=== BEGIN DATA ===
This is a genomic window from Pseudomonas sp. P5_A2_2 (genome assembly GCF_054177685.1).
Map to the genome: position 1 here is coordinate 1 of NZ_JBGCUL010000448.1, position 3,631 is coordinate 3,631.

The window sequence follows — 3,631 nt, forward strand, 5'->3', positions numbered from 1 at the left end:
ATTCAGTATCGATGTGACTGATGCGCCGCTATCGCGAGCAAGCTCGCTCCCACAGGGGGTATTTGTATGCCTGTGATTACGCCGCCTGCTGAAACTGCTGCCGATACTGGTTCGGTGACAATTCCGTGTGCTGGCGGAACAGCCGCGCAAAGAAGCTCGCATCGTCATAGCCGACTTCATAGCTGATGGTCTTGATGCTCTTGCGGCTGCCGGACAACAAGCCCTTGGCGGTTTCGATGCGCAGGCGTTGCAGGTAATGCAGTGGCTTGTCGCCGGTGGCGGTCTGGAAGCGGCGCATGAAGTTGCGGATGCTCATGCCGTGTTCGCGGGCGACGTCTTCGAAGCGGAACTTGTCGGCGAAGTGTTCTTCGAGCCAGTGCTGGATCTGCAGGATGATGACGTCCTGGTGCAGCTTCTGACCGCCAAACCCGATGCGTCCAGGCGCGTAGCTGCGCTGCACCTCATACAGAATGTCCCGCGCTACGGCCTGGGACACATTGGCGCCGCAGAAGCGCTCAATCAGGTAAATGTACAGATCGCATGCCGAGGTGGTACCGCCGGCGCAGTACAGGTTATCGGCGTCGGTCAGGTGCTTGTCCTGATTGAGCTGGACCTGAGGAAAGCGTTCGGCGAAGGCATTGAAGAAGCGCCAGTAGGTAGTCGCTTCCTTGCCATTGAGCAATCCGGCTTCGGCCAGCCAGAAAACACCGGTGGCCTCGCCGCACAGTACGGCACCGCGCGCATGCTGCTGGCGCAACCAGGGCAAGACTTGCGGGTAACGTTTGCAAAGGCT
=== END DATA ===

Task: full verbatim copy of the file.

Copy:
This is a genomic window from Pseudomonas sp. P5_A2_2 (genome assembly GCF_054177685.1).
Map to the genome: position 1 here is coordinate 1 of NZ_JBGCUL010000448.1, position 3,631 is coordinate 3,631.

The window sequence follows — 3,631 nt, forward strand, 5'->3', positions numbered from 1 at the left end:
ATTCAGTATCGATGTGACTGATGCGCCGCTATCGCGAGCAAGCTCGCTCCCACAGGGGGTATTTGTATGCCTGTGATTACGCCGCCTGCTGAAACTGCTGCCGATACTGGTTCGGTGACAATTCCGTGTGCTGGCGGAACAGCCGCGCAAAGAAGCTCGCATCGTCATAGCCGACTTCATAGCTGATGGTCTTGATGCTCTTGCGGCTGCCGGACAACAAGCCCTTGGCGGTTTCGATGCGCAGGCGTTGCAGGTAATGCAGTGGCTTGTCGCCGGTGGCGGTCTGGAAGCGGCGCATGAAGTTGCGGATGCTCATGCCGTGTTCGCGGGCGACGTCTTCGAAGCGGAACTTGTCGGCGAAGTGTTCTTCGAGCCAGTGCTGGATCTGCAGGATGATGACGTCCTGGTGCAGCTTCTGACCGCCAAACCCGATGCGTCCAGGCGCGTAGCTGCGCTGCACCTCATACAGAATGTCCCGCGCTACGGCCTGGGACACATTGGCGCCGCAGAAGCGCTCAATCAGGTAAATGTACAGATCGCATGCCGAGGTGGTACCGCCGGCGCAGTACAGGTTATCGGCGTCGGTCAGGTGCTTGTCCTGATTGAGCTGGACCTGAGGAAAGCGTTCGGCGAAGGCATTGAAGAAGCGCCAGTAGGTAGTCGCTTCCTTGCCATTGAGCAATCCGGCTTCGGCCAGCCAGAAAACACCGGTGGCCTCGCCGCACAGTACGGCACCGCGCGCATGCTGCTGGCGCAACCAGGGCAAGACTTGCGGGTAACGTTTGCAAAGGCT